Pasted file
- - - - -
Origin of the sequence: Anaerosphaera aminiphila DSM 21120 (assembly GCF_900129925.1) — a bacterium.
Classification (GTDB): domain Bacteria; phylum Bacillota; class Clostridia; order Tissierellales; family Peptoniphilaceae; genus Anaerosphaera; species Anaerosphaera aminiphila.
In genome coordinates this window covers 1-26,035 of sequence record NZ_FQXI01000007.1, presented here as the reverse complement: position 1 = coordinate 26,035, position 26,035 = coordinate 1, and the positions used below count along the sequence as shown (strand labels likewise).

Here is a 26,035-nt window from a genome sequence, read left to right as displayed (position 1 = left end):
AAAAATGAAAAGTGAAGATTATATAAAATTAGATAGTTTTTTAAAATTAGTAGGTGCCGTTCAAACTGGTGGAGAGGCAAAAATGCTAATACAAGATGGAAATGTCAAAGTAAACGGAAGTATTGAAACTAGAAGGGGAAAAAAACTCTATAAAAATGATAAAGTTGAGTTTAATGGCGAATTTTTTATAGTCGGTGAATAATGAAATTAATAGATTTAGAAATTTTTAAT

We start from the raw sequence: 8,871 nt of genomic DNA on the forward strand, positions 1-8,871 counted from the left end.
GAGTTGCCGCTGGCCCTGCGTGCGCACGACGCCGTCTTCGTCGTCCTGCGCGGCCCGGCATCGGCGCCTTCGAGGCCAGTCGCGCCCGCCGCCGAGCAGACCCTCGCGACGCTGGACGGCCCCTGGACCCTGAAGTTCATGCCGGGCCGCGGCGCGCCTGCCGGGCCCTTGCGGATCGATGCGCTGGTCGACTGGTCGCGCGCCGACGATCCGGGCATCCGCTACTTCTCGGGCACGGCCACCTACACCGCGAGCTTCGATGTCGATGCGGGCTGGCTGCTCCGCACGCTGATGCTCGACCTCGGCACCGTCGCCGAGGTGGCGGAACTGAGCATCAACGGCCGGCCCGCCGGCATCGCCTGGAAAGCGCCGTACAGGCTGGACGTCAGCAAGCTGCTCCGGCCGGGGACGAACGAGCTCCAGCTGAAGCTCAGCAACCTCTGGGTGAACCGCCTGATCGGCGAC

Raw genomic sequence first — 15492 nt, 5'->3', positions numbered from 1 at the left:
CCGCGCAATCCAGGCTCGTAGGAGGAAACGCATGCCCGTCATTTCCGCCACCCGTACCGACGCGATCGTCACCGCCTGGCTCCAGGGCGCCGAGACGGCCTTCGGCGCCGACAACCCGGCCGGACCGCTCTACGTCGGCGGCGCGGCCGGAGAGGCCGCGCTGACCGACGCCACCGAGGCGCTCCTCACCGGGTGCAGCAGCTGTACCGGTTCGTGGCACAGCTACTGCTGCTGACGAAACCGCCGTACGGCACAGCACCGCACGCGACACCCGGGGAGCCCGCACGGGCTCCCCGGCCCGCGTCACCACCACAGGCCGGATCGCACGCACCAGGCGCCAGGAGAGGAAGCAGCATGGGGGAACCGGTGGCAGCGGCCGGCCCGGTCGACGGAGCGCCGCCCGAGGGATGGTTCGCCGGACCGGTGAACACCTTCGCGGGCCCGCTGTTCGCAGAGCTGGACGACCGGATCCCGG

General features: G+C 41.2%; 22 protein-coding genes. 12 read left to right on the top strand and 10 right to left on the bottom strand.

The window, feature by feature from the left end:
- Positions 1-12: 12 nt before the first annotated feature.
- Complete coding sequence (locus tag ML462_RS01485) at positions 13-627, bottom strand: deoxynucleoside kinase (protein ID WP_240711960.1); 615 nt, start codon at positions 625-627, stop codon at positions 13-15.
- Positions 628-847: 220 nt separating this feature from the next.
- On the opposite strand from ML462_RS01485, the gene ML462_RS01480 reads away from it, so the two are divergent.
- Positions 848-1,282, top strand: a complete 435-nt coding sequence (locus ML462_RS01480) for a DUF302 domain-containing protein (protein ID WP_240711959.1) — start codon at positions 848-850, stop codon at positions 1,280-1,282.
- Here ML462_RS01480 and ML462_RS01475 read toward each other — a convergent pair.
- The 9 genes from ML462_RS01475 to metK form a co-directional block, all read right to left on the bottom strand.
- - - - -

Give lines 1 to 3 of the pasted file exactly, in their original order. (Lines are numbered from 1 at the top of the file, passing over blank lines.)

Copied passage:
Origin of the sequence: Anaerosphaera aminiphila DSM 21120 (assembly GCF_900129925.1) — a bacterium.
Classification (GTDB): domain Bacteria; phylum Bacillota; class Clostridia; order Tissierellales; family Peptoniphilaceae; genus Anaerosphaera; species Anaerosphaera aminiphila.
In genome coordinates this window covers 1-26,035 of sequence record NZ_FQXI01000007.1, presented here as the reverse complement: position 1 = coordinate 26,035, position 26,035 = coordinate 1, and the positions used below count along the sequence as shown (strand labels likewise).